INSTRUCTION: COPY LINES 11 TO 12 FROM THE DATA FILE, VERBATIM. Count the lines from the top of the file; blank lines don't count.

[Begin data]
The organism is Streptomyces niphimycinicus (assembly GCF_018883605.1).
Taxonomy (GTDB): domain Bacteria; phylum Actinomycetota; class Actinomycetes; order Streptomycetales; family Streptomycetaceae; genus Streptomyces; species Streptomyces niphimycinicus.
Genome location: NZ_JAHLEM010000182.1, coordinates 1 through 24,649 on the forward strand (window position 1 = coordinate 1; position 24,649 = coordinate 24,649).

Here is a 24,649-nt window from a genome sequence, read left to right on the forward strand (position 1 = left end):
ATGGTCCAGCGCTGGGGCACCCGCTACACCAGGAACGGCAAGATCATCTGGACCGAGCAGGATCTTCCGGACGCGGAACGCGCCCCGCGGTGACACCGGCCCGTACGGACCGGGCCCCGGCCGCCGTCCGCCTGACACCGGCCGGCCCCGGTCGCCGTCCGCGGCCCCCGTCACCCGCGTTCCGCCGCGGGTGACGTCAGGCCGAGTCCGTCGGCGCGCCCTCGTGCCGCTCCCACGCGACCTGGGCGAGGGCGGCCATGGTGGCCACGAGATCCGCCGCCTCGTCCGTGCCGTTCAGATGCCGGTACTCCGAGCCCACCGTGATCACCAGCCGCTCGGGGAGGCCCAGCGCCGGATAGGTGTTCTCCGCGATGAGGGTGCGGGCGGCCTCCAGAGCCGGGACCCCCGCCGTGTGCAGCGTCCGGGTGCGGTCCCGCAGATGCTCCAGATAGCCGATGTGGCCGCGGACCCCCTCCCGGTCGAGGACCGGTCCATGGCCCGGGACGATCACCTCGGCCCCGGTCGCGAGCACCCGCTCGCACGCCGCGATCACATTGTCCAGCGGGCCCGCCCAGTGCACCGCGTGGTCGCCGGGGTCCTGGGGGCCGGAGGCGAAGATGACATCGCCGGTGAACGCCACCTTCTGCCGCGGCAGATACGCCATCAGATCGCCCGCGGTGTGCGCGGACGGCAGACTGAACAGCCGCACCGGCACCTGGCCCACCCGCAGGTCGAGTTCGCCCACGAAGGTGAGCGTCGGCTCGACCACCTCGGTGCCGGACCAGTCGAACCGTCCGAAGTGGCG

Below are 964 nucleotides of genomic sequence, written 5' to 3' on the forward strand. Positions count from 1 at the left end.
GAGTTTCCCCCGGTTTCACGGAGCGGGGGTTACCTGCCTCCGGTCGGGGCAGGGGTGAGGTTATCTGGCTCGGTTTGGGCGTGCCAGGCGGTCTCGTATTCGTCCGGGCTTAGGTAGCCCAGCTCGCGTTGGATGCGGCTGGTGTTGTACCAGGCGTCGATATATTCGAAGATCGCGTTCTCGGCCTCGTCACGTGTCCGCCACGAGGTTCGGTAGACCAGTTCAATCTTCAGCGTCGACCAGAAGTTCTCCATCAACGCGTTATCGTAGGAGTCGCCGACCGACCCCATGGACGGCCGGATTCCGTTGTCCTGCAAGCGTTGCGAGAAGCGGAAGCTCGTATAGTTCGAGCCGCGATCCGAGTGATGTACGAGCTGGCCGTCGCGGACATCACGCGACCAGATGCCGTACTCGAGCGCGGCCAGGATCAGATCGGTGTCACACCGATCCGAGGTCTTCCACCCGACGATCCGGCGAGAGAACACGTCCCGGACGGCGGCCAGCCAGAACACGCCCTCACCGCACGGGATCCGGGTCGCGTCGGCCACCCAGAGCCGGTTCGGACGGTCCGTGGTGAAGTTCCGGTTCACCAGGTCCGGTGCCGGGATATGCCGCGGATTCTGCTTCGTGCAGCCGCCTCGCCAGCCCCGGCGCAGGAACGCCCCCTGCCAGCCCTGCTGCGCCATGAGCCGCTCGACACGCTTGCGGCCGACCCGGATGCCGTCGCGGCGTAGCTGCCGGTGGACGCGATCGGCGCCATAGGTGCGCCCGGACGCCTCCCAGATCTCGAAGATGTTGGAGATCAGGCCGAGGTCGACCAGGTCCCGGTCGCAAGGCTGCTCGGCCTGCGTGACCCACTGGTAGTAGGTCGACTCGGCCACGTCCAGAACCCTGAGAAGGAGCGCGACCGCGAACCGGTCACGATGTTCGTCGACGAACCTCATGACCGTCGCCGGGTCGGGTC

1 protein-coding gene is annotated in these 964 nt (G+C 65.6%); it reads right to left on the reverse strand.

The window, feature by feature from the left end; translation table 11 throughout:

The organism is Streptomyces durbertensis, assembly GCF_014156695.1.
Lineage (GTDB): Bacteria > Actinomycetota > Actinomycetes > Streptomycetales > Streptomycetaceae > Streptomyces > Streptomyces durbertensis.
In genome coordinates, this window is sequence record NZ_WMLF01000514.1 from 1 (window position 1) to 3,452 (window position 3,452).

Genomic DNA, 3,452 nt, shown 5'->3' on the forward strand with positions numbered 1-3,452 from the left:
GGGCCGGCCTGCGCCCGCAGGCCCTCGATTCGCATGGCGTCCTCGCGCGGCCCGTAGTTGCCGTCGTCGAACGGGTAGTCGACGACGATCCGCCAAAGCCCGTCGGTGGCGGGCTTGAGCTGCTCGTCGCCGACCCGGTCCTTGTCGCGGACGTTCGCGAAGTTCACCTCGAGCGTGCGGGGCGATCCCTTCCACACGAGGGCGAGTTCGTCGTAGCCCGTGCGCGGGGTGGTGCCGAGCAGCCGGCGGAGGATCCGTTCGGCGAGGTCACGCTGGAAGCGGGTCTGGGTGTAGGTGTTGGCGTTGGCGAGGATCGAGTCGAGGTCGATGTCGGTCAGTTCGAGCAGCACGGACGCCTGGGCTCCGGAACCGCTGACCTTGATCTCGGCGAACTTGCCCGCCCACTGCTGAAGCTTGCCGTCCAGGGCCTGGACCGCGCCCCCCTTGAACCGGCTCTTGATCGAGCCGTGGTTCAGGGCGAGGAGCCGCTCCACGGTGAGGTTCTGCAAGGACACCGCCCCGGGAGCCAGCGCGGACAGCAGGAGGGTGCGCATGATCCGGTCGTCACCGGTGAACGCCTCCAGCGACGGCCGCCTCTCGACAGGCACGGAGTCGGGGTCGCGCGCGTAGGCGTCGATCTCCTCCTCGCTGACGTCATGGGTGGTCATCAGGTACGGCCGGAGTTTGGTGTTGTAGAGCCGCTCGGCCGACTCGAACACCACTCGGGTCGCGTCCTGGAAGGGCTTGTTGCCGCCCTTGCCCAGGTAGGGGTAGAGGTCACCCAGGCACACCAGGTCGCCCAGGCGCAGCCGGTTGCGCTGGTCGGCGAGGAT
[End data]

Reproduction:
Lineage (GTDB): Bacteria > Actinomycetota > Actinomycetes > Streptomycetales > Streptomycetaceae > Streptomyces > Streptomyces durbertensis.
In genome coordinates, this window is sequence record NZ_WMLF01000514.1 from 1 (window position 1) to 3,452 (window position 3,452).